It is a mistake for Corbyn to suggest dropping the principle of free movement, argues Chris Nineham
It was good to hear Jeremy Corbyn calling for an income cap for the very rich this morning and great that this captured media headlines. It is this kind of combative stance that can start to get across the idea that Labour means to break from the pro-market consensus.
But dealing with inequality means breaking from the dominant views on immigration. Backing off from the principle of free movement over Brexit is a mistake. The way to tackle low pay is to raise the minimum wage and make it stick by penalising all employers who don't deliver, scrap Tory anti-union legislation so that low paid workers are in a better position to organise and campaign, and invest in key industries and services people need. Measures like these will be part of Labour's programme under Corbyn.
The problem is talk about limiting or managing immigration diverts attention from these kind of things. It isn't going to stop employers forcing down wages, and any implication that migrant workers are to blame causes confusion and potentially division when what is needed is for the low paid to get organised. Plus it will strengthen right-wing narratives, which won't help Labour electorally whatever the Labour right may think.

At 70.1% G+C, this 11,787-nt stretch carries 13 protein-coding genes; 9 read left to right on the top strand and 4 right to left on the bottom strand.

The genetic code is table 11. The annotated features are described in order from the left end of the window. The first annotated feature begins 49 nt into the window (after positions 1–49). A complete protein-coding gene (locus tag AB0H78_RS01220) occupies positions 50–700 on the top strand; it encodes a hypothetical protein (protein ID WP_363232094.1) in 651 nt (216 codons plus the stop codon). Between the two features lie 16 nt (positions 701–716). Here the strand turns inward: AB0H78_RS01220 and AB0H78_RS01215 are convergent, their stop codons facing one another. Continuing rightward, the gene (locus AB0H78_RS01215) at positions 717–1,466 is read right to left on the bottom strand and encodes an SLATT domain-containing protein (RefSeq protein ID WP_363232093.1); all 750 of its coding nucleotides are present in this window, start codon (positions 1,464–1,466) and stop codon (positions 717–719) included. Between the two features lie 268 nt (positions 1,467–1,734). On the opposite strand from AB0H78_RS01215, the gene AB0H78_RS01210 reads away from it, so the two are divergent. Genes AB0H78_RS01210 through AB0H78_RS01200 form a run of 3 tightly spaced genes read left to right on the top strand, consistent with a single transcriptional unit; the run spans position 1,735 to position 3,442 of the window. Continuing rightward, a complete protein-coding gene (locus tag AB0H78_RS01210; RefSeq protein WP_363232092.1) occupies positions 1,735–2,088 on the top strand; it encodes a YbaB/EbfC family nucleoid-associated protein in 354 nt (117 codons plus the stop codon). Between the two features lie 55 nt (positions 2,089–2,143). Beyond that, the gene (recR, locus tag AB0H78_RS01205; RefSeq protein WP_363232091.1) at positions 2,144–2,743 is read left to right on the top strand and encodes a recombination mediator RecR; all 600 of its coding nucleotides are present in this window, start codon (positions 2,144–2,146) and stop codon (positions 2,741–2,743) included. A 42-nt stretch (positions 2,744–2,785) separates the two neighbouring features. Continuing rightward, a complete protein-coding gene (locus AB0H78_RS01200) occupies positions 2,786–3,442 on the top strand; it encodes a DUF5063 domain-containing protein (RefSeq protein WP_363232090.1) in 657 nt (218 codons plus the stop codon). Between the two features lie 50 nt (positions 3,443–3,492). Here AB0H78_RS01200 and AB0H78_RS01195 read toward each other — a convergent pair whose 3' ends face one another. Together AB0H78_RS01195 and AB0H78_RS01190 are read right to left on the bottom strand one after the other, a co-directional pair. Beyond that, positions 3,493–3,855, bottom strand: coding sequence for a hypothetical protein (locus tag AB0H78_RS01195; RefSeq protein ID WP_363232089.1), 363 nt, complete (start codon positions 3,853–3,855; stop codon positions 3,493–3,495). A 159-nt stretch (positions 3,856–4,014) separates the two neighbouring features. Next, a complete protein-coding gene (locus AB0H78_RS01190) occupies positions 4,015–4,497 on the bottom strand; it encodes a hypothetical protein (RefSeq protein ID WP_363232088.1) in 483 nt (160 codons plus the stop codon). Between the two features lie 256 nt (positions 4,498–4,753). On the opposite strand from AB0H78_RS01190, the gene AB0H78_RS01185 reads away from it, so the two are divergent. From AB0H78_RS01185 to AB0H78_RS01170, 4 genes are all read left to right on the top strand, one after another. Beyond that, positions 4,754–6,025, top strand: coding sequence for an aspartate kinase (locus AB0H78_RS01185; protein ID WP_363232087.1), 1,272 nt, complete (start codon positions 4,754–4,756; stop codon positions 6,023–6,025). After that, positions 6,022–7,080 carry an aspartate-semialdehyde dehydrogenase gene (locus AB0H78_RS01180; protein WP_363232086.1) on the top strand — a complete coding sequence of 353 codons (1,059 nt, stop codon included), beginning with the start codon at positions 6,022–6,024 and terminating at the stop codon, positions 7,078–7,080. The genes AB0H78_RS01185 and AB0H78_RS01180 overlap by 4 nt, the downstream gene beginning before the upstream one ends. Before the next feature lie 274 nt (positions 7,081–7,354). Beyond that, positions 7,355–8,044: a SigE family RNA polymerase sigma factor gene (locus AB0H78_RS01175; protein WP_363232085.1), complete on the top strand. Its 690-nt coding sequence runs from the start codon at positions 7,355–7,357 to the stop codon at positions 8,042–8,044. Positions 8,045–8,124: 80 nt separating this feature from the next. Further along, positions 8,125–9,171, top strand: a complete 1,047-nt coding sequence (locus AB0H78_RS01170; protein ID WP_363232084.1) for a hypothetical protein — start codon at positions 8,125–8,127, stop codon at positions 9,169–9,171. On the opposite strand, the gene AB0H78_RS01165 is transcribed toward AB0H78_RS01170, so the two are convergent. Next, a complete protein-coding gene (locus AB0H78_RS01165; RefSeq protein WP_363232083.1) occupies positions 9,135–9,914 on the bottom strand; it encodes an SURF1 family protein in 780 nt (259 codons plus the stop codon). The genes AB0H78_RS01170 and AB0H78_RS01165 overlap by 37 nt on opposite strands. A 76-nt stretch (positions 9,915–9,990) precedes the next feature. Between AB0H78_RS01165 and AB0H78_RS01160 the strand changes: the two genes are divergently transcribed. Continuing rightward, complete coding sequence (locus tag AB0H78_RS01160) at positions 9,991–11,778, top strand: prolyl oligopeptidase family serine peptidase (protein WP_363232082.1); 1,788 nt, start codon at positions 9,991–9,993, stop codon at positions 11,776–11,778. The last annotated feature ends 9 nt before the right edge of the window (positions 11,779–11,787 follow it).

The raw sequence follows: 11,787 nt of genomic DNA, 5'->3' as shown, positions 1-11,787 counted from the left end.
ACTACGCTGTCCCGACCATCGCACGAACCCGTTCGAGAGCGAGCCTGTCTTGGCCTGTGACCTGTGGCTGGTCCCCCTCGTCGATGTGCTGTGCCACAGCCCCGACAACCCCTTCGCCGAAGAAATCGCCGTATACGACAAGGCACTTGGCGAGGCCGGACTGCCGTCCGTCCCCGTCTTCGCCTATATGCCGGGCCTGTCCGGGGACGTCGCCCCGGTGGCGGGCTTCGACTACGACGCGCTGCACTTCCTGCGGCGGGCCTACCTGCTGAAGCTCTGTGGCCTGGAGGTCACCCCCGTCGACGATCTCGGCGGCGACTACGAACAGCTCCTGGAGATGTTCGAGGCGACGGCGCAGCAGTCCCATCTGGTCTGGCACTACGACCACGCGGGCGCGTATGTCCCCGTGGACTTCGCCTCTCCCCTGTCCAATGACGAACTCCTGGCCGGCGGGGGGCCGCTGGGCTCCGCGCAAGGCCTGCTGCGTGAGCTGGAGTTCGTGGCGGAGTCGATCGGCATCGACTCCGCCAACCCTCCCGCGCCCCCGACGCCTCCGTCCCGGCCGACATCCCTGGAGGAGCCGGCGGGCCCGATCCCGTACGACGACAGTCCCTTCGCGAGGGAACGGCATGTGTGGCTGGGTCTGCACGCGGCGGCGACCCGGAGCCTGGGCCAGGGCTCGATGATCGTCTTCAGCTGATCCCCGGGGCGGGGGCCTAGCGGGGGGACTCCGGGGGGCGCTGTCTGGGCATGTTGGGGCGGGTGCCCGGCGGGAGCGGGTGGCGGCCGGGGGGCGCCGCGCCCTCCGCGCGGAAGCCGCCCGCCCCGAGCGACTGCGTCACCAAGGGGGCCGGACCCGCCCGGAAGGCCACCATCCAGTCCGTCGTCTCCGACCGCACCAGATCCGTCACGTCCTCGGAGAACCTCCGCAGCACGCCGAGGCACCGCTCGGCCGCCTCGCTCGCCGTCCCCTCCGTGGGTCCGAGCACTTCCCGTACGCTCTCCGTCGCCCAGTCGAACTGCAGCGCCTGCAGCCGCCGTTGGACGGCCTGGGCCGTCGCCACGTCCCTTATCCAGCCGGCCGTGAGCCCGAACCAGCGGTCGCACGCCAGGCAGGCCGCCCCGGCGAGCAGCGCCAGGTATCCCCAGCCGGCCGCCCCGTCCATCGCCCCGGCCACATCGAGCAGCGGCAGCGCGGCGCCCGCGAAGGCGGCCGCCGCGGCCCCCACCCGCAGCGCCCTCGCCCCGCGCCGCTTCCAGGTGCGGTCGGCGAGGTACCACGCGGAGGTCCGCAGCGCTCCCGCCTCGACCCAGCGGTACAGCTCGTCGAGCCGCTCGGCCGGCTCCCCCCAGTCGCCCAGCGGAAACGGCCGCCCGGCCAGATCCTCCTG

Bending policy to perceptions of public opinion over matters of principle is never a good idea. It is particularly inadvisable when there is such widespread cynicism about politicians. People can be convinced of the need to stick together and defend migrants' rights if the arguments are put clearly. Corbyn is absolutely right to say that after the referendum vote we need to fight for a Brexit that benefits ordinary people, but that has to include fighting for all workers' rights, including those of migrants.
Chris Nineham is a founder member of Stop the War and Counterfire, speaking regularly around the country on behalf of both. He is author of The People Versus Tony Blair and Capitalism and Class Consciousness: the ideas of Georg Lukacs.
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